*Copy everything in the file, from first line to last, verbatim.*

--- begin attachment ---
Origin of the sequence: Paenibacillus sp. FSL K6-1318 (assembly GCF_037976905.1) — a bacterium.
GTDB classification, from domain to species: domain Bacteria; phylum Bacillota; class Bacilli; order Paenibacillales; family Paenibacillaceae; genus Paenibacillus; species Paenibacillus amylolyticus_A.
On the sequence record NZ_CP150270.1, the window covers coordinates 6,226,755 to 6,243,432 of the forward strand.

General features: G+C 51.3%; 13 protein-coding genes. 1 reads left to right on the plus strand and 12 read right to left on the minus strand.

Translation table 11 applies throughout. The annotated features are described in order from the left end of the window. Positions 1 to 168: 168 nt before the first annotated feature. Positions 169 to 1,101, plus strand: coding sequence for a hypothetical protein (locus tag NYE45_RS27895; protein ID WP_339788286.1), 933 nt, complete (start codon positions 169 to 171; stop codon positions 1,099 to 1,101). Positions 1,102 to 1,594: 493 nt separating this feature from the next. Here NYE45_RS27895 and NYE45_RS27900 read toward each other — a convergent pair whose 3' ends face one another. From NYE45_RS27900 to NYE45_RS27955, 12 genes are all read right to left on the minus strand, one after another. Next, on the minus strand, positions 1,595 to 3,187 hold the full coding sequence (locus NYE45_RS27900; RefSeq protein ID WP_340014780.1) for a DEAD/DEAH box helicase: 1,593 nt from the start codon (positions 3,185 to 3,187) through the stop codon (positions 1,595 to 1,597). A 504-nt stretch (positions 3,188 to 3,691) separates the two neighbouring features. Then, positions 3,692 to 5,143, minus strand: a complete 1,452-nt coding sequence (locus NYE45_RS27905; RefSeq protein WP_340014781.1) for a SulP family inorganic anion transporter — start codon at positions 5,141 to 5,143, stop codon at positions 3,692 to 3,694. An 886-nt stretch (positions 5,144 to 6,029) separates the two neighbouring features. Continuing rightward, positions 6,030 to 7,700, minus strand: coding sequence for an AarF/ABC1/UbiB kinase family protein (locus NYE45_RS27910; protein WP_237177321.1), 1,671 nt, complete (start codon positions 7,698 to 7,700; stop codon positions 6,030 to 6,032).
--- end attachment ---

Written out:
Origin of the sequence: Paenibacillus sp. FSL K6-1318 (assembly GCF_037976905.1) — a bacterium.
GTDB classification, from domain to species: domain Bacteria; phylum Bacillota; class Bacilli; order Paenibacillales; family Paenibacillaceae; genus Paenibacillus; species Paenibacillus amylolyticus_A.
On the sequence record NZ_CP150270.1, the window covers coordinates 6,226,755 to 6,243,432 of the forward strand.

General features: G+C 51.3%; 13 protein-coding genes. 1 reads left to right on the plus strand and 12 read right to left on the minus strand.

Translation table 11 applies throughout. The annotated features are described in order from the left end of the window. Positions 1 to 168: 168 nt before the first annotated feature. Positions 169 to 1,101, plus strand: coding sequence for a hypothetical protein (locus tag NYE45_RS27895; protein ID WP_339788286.1), 933 nt, complete (start codon positions 169 to 171; stop codon positions 1,099 to 1,101). Positions 1,102 to 1,594: 493 nt separating this feature from the next. Here NYE45_RS27895 and NYE45_RS27900 read toward each other — a convergent pair whose 3' ends face one another. From NYE45_RS27900 to NYE45_RS27955, 12 genes are all read right to left on the minus strand, one after another. Next, on the minus strand, positions 1,595 to 3,187 hold the full coding sequence (locus NYE45_RS27900; RefSeq protein ID WP_340014780.1) for a DEAD/DEAH box helicase: 1,593 nt from the start codon (positions 3,185 to 3,187) through the stop codon (positions 1,595 to 1,597). A 504-nt stretch (positions 3,188 to 3,691) separates the two neighbouring features. Then, positions 3,692 to 5,143, minus strand: a complete 1,452-nt coding sequence (locus NYE45_RS27905; RefSeq protein WP_340014781.1) for a SulP family inorganic anion transporter — start codon at positions 5,141 to 5,143, stop codon at positions 3,692 to 3,694. An 886-nt stretch (positions 5,144 to 6,029) separates the two neighbouring features. Continuing rightward, positions 6,030 to 7,700, minus strand: coding sequence for an AarF/ABC1/UbiB kinase family protein (locus NYE45_RS27910; protein WP_237177321.1), 1,671 nt, complete (start codon positions 7,698 to 7,700; stop codon positions 6,030 to 6,032).